I have an augmented matrix that represents a system of linear equations. Some components of this matrix are unknown and are represented by $ k $. My task is to find which values of $k$ would create 0, 1, or infinite solutions.

$$ \left[ \begin{array}{ccc|c} k&1&1&-2\\ 1&k&1&1\\ 1&1&k&1 \end{array} \right] $$

My strategy is to first reduce the matrix into echlon form, which will hopefully give me some insight into which values of $k$ will make the system either inconsistent (indicating no solutions), have free variables (indicating infinite solutions), or whatever is left (being unique solutions).

Step 1) Multiply Row2 and Row3 by $k$.

$$ \left[ \begin{array}{ccc|c} k&1&1&-2\\ k&k^2&k&k\\ k&k&k^2&k \end{array} \right] $$

Step 2) Subtract Row3 from Row2.

$$ \left[ \begin{array}{ccc|c} k&1&1&-2\\ 0&{k^2}-k&k-{k^2}&0\\ k&k&k^2&k \end{array} \right] $$

Step 3) Subtract Row1 from Row3

$$ \left[ \begin{array}{ccc|c} k&1&1&-2\\ 0&{k^2}-k&k-{k^2}&0\\ 0&k-1&{k^2}-1&k+2 \end{array} \right] $$

Step 4) Multiply Row3 by k

$$ \left[ \begin{array}{ccc|c} k&1&1&-2\\ 0&{k^2}-k&k-{k^2}&0\\ 0&{k^2}-k&{k^3}-k&{k^2}+2k \end{array} \right] $$

Step 5) Subtract Row2 from Row3

$$ \left[ \begin{array}{ccc|c} k&1&1&-2\\ 0&{k^2}-k&k-{k^2}&0\\ 0&0&{k^3}+{k^2}-2k&{k^2}+2k \end{array} \right] $$

The matrix is now in echelon form.

If $k = 0$, then the matrix will look like this

$$ \left[ \begin{array}{ccc|c} 0&1&1&-2\\ 0&0&0&0\\ 0&0&0&0 \end{array} \right] $$

With $k=0$, we have one leading variable (Row1Col2) and one free variable (Row1Col3). This shows an infinite solution set. (A line in 3D space).

Back to the matrix in step 5. We can rewrite the equation in Row3 in general form, which looks like this: $$ ({k^3}+{k^2}-2k)z = {k^2}+2k $$ If we solve for $z$ and simplify: $$z = {1\over k-1}$$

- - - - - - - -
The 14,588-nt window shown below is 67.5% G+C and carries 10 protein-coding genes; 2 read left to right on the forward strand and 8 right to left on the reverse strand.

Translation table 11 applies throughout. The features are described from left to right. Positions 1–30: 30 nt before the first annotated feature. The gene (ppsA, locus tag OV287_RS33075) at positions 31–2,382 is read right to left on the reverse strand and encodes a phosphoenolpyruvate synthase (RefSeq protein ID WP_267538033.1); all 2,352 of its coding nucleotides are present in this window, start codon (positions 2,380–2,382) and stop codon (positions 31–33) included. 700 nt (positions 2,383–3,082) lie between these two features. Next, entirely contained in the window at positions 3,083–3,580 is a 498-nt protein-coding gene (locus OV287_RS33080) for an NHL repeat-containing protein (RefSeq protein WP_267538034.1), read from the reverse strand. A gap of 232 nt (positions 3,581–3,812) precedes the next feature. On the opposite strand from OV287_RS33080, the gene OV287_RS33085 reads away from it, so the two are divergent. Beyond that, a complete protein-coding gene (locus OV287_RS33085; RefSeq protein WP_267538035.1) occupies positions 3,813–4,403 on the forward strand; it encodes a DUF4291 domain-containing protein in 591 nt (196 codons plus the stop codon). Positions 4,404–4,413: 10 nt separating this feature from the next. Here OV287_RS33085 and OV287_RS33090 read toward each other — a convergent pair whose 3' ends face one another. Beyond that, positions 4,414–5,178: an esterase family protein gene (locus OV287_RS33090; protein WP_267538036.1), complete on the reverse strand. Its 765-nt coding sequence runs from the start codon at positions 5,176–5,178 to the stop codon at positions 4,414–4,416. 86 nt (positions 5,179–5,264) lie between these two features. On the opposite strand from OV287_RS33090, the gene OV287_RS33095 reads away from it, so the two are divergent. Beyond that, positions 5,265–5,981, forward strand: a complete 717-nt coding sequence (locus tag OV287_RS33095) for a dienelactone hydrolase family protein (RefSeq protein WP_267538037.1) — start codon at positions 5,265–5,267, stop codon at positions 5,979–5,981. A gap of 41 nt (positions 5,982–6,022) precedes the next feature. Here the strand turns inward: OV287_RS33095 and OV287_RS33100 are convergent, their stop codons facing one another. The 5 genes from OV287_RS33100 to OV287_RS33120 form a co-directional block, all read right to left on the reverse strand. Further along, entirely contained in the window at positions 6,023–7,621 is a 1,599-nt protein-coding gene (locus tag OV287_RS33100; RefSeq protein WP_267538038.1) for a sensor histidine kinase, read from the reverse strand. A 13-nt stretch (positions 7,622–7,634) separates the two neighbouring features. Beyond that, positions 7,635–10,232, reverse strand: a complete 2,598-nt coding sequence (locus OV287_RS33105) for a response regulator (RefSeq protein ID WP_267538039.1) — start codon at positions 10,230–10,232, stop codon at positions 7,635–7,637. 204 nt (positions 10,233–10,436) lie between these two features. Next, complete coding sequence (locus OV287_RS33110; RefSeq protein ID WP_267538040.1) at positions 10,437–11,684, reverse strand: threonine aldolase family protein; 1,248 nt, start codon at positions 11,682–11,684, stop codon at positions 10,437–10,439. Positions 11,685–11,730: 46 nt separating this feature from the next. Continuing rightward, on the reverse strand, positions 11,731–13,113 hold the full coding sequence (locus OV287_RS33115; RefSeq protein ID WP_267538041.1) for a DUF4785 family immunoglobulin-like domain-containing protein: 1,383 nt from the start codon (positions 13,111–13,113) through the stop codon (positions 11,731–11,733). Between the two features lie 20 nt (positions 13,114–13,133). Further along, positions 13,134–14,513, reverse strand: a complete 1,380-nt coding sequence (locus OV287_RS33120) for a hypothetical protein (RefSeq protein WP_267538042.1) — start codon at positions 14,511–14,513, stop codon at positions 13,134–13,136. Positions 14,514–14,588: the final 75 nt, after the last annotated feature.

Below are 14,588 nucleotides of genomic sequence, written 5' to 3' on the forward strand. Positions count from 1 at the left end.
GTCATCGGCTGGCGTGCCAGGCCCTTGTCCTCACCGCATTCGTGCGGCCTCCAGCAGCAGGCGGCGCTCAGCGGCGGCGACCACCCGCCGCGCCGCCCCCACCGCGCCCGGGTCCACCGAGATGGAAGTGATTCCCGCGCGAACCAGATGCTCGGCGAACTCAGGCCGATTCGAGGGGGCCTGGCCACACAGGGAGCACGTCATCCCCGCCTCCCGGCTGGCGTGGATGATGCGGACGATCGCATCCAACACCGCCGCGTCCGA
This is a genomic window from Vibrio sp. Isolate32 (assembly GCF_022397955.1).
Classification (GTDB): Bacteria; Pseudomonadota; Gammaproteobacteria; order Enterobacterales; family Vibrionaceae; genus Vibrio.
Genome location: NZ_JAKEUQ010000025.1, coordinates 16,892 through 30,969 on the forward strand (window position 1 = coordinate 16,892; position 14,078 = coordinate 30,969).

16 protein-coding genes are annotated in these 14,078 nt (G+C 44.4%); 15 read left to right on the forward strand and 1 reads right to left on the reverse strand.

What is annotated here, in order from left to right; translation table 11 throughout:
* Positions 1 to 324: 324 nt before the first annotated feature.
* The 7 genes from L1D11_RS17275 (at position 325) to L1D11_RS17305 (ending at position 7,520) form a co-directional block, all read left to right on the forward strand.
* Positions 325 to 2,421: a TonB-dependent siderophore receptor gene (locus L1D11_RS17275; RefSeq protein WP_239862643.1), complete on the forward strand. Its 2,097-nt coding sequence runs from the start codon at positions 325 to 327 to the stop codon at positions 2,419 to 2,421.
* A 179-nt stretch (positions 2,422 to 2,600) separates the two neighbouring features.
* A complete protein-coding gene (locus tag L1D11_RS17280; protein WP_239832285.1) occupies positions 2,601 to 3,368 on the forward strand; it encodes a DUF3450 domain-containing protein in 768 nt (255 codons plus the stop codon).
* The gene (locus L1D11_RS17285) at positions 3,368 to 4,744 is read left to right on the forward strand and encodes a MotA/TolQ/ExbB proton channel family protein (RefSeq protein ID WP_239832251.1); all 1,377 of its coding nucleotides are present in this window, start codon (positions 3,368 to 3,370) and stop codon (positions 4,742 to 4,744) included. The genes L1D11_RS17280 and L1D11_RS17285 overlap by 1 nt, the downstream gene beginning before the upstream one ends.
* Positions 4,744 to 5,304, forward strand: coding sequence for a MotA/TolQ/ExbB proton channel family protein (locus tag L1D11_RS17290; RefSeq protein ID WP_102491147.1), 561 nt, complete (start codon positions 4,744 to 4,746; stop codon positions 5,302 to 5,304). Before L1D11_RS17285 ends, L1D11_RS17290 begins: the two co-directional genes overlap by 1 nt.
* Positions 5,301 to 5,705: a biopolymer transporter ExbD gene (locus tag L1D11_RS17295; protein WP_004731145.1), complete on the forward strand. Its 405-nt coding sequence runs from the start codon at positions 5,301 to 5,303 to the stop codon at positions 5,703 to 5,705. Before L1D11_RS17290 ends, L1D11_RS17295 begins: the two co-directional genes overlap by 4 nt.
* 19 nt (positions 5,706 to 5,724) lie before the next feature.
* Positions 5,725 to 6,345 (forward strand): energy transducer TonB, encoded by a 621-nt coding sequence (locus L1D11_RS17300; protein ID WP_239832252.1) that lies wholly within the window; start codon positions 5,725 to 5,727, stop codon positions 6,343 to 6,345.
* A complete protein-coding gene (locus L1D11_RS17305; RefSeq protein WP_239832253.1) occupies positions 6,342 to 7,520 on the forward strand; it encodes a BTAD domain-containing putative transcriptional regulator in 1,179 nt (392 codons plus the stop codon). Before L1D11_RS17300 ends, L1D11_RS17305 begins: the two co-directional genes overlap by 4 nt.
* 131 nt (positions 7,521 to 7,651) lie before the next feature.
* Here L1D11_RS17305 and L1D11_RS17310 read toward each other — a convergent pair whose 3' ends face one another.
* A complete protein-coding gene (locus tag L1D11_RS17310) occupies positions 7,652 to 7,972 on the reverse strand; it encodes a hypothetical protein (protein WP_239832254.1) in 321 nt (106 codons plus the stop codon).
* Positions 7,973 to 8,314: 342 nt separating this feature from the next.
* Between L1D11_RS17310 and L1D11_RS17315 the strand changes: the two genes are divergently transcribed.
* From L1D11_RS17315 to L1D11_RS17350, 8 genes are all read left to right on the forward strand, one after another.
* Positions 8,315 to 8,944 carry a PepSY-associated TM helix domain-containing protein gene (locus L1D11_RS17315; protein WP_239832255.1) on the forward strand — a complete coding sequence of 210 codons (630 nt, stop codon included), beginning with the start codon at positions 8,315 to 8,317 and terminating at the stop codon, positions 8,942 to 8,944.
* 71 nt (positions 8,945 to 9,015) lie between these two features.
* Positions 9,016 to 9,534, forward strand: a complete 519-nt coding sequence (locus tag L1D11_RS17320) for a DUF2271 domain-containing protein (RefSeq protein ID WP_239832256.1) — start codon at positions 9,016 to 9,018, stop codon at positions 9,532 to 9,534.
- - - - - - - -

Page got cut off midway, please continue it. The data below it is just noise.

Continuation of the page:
If $k = 1$ then we will be dividing by zero, making the system inconsistent. This is clear by looking at the initial matrix, where $k$ equaling to $1$ would create 3 identical equations with 2 different constants ($1$ and $-2$).

So we have:

$k = 0$ $\to$ Infinite solutions.

$k = 1$ $\to$ Zero possible solutions

$k \neq 0$ and $k \neq 1$ $\to$ Unique solutions.

Unfortunately this isn't the answer given to me by my book. Which tells me that:

$k = -2$ $\to$ Infinite solutions.

$k = 1$ $\to$ Zero possible solutions.

$k \neq -2$ and $k \neq 1$ $\to$ Unique solutions.

Seems like I'm making a mistake finding the value of $k$ when the system has infinite solutions, getting 1 instead of -2. I'm making an attempt to use the leading/free variable techniques described in the book. I've re-read it all a few times and it seems to make sense to me.

What am I doing wrong? Thanks!

EDIT: I see that $k = -2$ would create all 0's in Row 3, which would indicate more free variables and thus infinite solutions. But why doesn't 0 work as well?

  • $\begingroup$ In step 1, you multiplied a row by $k$. But what if $k=0$? You essentially just "deleted" a row and removed all information that it would have given you. If you decide to multiply or divide a row by an unknown number, you must treat the cases where what you are trying to multiply/divide by is zero and when it is not zero separately. $\endgroup$ – JMoravitz Dec 14 '15 at 5:13
  • $\begingroup$ Ah you are correct. Reading back it's mentioned that multiplying a row by 0 is not a valid elementary row operation. So in order to take the steps i took, i must assume that $k \neq 0$. Which leaves -2 as the option where the system has free variables and thus infinite solutions. Thanks! If you post your comment as an answer I will accept it. $\endgroup$ – David Davidson Dec 14 '15 at 5:29
  • $\begingroup$ @Variable: It's assumed for these problems that i do not know about determinants. That's for a later chapter. These problems should be solved using basic direct methods of solving systems of linear equations. $\endgroup$ – David Davidson Dec 14 '15 at 5:30

JMoravitz gave me the answer. Step 1 is not a valid operation if $k = 0$, so if we do that operation we have to assume that $k \neq 0$, which makes my solution impossible, and only leaves -2 as the possible option in which the system has infinite solutions.

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